Thanks to Norman Spector for sending me a note pointing out this op-ed in Le Monde, in which Jean-François Lisée explains to the folks in France how disappointing Nicolas Sarkozy’s recent comments on Quebec separatism were.
I wrote, long ago in a now-defunct but fondly-remembered magazine named Saturday Night (sigh), that Lisée’s former boss Jacques Parizeau was wildly overoptimistic in his belief that France’s support for a Quebec attempting a contested secession would be of any practical use. So if a French president’s support would have been little help, I don’t think a French president’s skepticism represents more than a symbolic letdown. But symbolism is important, I suppose, especially in the absence of progress toward the sovereignty movement’s actual goal.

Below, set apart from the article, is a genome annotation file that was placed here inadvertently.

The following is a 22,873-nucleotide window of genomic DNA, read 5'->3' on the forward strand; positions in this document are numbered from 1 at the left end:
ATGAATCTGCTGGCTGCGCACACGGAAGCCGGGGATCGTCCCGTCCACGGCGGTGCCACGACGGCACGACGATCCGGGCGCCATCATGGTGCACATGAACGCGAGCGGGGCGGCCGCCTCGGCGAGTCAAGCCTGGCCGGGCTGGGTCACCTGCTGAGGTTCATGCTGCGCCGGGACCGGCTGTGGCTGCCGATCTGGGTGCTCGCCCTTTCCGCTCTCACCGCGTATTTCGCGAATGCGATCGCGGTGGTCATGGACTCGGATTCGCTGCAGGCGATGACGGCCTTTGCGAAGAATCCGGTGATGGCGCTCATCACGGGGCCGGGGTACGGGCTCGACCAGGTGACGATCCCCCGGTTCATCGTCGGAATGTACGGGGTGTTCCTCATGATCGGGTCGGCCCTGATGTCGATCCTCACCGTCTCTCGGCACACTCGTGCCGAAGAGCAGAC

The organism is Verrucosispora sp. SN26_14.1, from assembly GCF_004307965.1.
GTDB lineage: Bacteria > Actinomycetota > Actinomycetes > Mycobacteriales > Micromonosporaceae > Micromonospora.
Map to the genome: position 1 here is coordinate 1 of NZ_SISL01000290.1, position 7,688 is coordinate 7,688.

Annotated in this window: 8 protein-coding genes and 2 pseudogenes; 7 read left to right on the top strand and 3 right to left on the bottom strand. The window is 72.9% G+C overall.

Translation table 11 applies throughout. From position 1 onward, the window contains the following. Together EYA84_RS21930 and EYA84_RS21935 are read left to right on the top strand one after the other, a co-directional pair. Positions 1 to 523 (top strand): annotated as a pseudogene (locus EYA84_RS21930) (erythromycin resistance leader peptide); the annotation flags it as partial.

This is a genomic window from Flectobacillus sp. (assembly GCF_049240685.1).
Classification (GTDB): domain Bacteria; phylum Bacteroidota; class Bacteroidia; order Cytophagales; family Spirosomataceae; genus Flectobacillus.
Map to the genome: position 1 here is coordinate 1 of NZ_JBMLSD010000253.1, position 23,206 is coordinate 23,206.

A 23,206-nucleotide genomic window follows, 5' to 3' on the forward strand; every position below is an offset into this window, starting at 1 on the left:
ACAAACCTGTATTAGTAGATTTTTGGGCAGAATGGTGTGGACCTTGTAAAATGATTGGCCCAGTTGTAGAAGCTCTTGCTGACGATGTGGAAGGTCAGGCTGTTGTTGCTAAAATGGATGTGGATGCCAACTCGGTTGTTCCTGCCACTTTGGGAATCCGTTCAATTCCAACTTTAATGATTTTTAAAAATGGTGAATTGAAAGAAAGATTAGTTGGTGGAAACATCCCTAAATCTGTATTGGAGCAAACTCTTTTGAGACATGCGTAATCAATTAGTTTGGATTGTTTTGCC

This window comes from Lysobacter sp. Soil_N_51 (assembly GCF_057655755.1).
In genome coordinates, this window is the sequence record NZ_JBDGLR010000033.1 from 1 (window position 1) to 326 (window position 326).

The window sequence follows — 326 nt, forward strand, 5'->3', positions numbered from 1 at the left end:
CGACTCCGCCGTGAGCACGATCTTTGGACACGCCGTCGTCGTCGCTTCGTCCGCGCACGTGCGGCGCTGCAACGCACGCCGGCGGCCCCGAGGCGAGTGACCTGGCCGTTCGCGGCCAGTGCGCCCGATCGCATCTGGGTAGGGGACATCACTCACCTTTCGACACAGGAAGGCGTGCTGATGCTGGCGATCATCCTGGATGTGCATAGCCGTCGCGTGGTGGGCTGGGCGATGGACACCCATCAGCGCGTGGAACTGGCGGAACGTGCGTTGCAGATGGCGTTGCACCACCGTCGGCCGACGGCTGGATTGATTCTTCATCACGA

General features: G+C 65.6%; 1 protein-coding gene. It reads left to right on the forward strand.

I have written enough criticism of Sarko that I am not going to be pretend to be over the moon simply because he said what I would have wanted a less erratic French president to say about Quebec. Very little that Sarkozy says is interesting or will last, so agreeing with him is not much more pleasant than disagreeing with him, because there seems to be no real basis for either his silliness or his occasional approximations of wisdom.